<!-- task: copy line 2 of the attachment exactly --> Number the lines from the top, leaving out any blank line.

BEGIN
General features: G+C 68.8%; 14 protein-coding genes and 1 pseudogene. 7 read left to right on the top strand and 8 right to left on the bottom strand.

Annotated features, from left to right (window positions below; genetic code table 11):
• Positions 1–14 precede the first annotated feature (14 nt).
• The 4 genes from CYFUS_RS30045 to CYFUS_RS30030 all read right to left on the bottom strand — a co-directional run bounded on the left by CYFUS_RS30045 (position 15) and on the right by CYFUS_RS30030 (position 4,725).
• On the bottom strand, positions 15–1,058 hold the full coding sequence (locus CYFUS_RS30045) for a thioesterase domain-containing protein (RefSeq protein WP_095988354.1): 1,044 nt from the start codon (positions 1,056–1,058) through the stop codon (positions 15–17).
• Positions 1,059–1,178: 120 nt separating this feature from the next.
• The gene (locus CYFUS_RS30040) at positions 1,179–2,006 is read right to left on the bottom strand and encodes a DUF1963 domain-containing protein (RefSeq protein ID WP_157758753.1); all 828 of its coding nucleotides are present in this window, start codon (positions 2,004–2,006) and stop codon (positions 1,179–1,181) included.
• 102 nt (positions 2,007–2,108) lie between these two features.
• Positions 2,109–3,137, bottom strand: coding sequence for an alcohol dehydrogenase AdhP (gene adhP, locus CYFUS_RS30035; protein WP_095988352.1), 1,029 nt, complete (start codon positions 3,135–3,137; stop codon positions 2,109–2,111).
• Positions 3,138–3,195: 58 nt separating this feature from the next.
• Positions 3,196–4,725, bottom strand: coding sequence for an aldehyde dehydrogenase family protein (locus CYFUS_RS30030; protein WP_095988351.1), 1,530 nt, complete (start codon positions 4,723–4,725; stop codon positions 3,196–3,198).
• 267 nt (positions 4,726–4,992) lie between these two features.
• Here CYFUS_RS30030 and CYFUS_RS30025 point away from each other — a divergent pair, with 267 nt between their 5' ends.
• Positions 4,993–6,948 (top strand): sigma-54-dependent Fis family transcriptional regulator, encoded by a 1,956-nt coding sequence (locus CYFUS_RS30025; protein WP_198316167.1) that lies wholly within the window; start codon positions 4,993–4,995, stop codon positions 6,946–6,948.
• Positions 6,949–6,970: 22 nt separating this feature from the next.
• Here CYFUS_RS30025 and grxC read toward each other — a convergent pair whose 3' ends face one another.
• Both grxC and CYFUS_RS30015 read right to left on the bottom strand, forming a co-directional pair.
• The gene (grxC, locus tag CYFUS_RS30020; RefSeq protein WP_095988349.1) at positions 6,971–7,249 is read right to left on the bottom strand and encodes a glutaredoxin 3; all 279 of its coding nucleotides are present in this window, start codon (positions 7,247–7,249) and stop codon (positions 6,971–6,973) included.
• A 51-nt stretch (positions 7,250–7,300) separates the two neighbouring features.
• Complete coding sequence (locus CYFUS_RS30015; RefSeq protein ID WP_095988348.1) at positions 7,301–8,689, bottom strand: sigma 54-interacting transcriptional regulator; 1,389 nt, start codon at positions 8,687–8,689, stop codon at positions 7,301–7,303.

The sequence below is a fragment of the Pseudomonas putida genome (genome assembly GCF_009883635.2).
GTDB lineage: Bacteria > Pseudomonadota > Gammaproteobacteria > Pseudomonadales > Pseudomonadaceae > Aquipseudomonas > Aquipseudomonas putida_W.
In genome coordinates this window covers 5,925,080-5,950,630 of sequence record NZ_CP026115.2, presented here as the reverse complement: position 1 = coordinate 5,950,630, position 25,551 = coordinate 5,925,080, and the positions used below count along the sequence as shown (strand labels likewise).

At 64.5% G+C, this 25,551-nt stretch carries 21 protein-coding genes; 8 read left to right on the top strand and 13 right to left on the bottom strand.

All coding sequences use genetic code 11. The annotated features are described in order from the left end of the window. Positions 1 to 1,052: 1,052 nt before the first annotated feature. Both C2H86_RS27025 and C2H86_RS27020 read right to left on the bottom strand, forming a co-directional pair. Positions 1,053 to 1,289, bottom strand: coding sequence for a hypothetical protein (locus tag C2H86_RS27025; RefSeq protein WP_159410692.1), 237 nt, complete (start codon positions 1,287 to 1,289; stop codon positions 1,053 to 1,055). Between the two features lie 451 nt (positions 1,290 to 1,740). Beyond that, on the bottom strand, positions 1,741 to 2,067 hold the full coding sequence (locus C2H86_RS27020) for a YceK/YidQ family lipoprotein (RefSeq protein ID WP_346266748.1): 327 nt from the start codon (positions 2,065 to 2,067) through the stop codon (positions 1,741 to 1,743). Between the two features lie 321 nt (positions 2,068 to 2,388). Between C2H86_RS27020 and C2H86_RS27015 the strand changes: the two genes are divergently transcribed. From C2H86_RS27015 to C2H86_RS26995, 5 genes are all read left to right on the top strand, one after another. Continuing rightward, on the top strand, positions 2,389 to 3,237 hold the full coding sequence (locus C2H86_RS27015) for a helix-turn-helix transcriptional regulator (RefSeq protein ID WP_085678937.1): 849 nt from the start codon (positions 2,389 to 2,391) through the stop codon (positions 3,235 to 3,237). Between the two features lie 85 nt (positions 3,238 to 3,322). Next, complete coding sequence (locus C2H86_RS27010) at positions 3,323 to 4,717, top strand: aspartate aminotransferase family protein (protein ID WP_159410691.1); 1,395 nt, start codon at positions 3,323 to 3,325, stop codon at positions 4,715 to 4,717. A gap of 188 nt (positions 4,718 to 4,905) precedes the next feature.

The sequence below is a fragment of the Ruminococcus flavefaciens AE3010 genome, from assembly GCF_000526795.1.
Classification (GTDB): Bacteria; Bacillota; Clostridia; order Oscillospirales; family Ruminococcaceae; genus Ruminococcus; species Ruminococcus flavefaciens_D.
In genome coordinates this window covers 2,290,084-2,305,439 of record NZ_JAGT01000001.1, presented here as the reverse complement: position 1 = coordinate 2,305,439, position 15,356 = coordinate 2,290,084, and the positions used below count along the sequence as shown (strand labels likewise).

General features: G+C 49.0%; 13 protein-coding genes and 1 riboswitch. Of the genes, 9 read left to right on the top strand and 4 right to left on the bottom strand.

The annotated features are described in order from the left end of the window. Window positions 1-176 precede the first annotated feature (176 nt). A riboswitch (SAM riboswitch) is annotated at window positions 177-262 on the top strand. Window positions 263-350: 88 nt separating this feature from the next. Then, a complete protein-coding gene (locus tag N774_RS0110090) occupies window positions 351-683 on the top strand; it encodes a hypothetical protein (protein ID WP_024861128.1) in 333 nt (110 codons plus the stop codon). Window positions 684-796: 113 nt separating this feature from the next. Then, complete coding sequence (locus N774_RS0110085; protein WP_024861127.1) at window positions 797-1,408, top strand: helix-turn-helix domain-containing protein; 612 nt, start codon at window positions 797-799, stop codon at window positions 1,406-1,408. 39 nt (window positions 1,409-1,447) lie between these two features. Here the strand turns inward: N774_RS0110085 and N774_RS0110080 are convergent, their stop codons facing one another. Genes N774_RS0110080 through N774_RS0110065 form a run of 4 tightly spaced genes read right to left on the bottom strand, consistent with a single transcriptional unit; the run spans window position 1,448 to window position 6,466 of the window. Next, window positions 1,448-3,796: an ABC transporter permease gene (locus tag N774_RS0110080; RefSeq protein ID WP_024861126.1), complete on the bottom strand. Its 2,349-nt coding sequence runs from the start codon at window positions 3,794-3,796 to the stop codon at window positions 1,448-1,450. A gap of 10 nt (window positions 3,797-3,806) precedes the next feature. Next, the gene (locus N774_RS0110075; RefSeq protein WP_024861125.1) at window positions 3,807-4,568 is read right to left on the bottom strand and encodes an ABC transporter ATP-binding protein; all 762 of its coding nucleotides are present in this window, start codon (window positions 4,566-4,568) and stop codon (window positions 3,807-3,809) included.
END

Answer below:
Annotated features, from left to right (window positions below; genetic code table 11):